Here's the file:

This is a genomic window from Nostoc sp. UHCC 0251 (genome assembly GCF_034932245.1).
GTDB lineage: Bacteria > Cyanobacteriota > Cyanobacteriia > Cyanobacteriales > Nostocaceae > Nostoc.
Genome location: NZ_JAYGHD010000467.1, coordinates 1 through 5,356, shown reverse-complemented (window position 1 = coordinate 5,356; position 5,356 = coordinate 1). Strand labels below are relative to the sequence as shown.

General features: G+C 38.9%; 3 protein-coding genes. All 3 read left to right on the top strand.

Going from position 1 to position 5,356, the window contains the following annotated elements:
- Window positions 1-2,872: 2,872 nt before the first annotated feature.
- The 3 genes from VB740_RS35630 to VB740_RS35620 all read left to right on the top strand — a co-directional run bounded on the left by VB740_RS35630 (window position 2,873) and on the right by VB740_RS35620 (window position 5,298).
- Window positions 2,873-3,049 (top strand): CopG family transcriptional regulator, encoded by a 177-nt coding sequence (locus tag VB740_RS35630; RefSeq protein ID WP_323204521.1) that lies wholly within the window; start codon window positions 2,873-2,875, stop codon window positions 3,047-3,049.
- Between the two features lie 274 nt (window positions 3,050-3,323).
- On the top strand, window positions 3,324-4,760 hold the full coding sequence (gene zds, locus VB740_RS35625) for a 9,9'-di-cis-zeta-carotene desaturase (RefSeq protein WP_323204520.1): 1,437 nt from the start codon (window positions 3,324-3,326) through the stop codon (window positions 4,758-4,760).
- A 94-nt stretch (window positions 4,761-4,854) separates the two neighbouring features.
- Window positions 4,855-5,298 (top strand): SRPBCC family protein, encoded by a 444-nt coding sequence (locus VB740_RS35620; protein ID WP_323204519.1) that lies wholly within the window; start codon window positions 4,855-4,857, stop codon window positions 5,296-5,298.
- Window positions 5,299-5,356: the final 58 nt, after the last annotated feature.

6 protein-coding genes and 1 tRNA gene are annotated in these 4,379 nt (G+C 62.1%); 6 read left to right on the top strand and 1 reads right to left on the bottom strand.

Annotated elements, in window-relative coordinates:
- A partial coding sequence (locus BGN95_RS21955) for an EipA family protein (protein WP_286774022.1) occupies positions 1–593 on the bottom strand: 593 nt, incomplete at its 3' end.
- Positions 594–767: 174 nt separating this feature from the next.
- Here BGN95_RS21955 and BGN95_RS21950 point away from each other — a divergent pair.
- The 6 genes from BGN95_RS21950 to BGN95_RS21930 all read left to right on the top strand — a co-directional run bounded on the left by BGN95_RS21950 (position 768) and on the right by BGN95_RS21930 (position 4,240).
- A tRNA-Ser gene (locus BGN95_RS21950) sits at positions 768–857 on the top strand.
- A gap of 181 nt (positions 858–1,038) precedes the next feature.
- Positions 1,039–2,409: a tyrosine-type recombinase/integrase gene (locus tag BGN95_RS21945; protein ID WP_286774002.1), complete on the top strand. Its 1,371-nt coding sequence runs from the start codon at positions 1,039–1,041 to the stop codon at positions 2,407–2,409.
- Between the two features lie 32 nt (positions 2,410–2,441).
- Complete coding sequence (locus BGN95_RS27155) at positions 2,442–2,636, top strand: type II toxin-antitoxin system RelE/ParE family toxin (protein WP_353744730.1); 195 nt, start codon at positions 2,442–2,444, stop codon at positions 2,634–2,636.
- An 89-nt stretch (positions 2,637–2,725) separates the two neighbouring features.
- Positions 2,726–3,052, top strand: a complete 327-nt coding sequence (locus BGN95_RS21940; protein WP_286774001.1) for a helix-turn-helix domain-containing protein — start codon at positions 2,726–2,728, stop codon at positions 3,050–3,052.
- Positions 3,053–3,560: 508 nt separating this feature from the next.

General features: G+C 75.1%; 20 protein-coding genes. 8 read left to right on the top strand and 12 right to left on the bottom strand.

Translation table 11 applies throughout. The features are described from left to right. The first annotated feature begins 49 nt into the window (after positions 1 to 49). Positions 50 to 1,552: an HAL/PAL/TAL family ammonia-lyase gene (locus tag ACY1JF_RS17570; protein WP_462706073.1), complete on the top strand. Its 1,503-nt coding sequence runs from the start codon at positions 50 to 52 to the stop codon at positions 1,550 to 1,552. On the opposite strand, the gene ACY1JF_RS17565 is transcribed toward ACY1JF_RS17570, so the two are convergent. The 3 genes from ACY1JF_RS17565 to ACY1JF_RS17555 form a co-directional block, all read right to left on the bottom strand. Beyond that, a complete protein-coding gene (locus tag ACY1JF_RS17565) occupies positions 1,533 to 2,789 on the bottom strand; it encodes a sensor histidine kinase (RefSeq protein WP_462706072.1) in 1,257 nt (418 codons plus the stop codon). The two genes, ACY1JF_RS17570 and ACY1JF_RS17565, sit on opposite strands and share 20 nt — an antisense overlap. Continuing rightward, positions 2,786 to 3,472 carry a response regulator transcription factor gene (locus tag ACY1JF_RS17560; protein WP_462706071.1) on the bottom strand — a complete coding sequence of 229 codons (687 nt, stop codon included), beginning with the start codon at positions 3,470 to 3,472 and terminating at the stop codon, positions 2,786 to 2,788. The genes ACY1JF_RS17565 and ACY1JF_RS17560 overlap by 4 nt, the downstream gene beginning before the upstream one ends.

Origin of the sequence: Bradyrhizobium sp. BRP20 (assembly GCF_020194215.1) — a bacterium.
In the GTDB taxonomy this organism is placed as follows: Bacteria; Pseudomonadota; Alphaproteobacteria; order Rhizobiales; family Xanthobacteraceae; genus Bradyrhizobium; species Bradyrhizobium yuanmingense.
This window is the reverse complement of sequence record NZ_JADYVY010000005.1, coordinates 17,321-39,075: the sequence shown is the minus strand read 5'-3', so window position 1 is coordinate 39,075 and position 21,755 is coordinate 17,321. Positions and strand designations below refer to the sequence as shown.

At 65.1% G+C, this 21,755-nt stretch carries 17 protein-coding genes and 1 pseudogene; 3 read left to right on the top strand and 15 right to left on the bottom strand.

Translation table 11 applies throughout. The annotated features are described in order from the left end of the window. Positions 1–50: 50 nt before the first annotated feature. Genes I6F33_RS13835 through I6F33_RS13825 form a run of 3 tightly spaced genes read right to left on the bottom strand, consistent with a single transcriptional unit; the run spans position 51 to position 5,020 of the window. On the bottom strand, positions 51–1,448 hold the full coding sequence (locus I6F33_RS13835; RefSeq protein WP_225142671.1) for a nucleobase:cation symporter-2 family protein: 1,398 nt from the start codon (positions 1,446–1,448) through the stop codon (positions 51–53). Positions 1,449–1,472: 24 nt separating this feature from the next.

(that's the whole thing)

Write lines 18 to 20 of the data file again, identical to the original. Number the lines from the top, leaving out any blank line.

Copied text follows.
- Here BGN95_RS21955 and BGN95_RS21950 point away from each other — a divergent pair.
- The 6 genes from BGN95_RS21950 to BGN95_RS21930 all read left to right on the top strand — a co-directional run bounded on the left by BGN95_RS21950 (position 768) and on the right by BGN95_RS21930 (position 4,240).
- A tRNA-Ser gene (locus BGN95_RS21950) sits at positions 768–857 on the top strand.